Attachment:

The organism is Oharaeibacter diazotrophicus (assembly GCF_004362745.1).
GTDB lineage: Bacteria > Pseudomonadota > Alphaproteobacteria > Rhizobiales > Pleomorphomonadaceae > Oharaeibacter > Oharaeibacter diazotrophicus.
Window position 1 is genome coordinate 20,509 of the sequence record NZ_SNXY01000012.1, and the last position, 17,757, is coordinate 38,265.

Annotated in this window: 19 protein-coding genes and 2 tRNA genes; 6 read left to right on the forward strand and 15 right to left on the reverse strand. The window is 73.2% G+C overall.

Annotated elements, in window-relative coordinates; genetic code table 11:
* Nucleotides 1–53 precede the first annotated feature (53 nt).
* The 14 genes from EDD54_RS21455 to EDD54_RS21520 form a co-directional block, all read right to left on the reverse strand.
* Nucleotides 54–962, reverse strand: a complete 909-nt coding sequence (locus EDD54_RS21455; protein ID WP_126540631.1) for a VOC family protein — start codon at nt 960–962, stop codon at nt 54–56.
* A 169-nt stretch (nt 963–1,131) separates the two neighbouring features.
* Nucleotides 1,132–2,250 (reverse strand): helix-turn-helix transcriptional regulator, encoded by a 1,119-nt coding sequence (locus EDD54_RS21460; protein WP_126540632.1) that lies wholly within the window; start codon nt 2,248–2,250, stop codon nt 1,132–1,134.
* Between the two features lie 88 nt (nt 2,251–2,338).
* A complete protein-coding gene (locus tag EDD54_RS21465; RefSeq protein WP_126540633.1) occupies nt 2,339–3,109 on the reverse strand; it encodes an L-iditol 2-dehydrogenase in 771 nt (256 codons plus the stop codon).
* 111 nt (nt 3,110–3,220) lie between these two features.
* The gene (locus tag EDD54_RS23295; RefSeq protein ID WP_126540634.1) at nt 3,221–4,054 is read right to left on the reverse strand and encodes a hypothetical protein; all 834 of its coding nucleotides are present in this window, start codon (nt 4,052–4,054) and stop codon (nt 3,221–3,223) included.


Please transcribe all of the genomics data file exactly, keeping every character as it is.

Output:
The organism is Oharaeibacter diazotrophicus (assembly GCF_004362745.1).
GTDB lineage: Bacteria > Pseudomonadota > Alphaproteobacteria > Rhizobiales > Pleomorphomonadaceae > Oharaeibacter > Oharaeibacter diazotrophicus.
Window position 1 is genome coordinate 20,509 of the sequence record NZ_SNXY01000012.1, and the last position, 17,757, is coordinate 38,265.

Annotated in this window: 19 protein-coding genes and 2 tRNA genes; 6 read left to right on the forward strand and 15 right to left on the reverse strand. The window is 73.2% G+C overall.

Annotated elements, in window-relative coordinates; genetic code table 11:
* Nucleotides 1–53 precede the first annotated feature (53 nt).
* The 14 genes from EDD54_RS21455 to EDD54_RS21520 form a co-directional block, all read right to left on the reverse strand.
* Nucleotides 54–962, reverse strand: a complete 909-nt coding sequence (locus EDD54_RS21455; protein ID WP_126540631.1) for a VOC family protein — start codon at nt 960–962, stop codon at nt 54–56.
* A 169-nt stretch (nt 963–1,131) separates the two neighbouring features.
* Nucleotides 1,132–2,250 (reverse strand): helix-turn-helix transcriptional regulator, encoded by a 1,119-nt coding sequence (locus EDD54_RS21460; protein WP_126540632.1) that lies wholly within the window; start codon nt 2,248–2,250, stop codon nt 1,132–1,134.
* Between the two features lie 88 nt (nt 2,251–2,338).
* A complete protein-coding gene (locus tag EDD54_RS21465; RefSeq protein WP_126540633.1) occupies nt 2,339–3,109 on the reverse strand; it encodes an L-iditol 2-dehydrogenase in 771 nt (256 codons plus the stop codon).
* 111 nt (nt 3,110–3,220) lie between these two features.
* The gene (locus tag EDD54_RS23295; RefSeq protein ID WP_126540634.1) at nt 3,221–4,054 is read right to left on the reverse strand and encodes a hypothetical protein; all 834 of its coding nucleotides are present in this window, start codon (nt 4,052–4,054) and stop codon (nt 3,221–3,223) included.